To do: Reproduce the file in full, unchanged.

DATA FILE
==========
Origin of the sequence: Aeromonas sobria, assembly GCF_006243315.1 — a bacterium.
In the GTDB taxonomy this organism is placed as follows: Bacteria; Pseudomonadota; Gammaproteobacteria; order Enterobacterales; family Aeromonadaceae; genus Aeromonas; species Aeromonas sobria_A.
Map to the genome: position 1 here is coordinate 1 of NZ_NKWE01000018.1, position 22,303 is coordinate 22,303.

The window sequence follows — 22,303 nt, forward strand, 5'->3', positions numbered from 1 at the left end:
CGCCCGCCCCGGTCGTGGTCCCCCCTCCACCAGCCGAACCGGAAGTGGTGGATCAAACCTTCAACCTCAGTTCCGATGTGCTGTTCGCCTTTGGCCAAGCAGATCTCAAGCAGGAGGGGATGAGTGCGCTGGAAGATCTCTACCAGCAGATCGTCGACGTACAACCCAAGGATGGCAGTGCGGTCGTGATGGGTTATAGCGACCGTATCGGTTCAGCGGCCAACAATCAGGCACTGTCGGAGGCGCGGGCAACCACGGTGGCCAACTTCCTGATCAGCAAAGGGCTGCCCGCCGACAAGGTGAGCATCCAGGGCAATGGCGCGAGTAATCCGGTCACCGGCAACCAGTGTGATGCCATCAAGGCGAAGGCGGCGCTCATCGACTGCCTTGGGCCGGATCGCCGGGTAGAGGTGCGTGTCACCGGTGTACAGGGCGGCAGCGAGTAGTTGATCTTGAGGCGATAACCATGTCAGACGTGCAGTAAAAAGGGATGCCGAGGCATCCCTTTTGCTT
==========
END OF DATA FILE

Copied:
Origin of the sequence: Aeromonas sobria, assembly GCF_006243315.1 — a bacterium.
In the GTDB taxonomy this organism is placed as follows: Bacteria; Pseudomonadota; Gammaproteobacteria; order Enterobacterales; family Aeromonadaceae; genus Aeromonas; species Aeromonas sobria_A.
Map to the genome: position 1 here is coordinate 1 of NZ_NKWE01000018.1, position 22,303 is coordinate 22,303.

The window sequence follows — 22,303 nt, forward strand, 5'->3', positions numbered from 1 at the left end:
CGCCCGCCCCGGTCGTGGTCCCCCCTCCACCAGCCGAACCGGAAGTGGTGGATCAAACCTTCAACCTCAGTTCCGATGTGCTGTTCGCCTTTGGCCAAGCAGATCTCAAGCAGGAGGGGATGAGTGCGCTGGAAGATCTCTACCAGCAGATCGTCGACGTACAACCCAAGGATGGCAGTGCGGTCGTGATGGGTTATAGCGACCGTATCGGTTCAGCGGCCAACAATCAGGCACTGTCGGAGGCGCGGGCAACCACGGTGGCCAACTTCCTGATCAGCAAAGGGCTGCCCGCCGACAAGGTGAGCATCCAGGGCAATGGCGCGAGTAATCCGGTCACCGGCAACCAGTGTGATGCCATCAAGGCGAAGGCGGCGCTCATCGACTGCCTTGGGCCGGATCGCCGGGTAGAGGTGCGTGTCACCGGTGTACAGGGCGGCAGCGAGTAGTTGATCTTGAGGCGATAACCATGTCAGACGTGCAGTAAAAAGGGATGCCGAGGCATCCCTTTTGCTT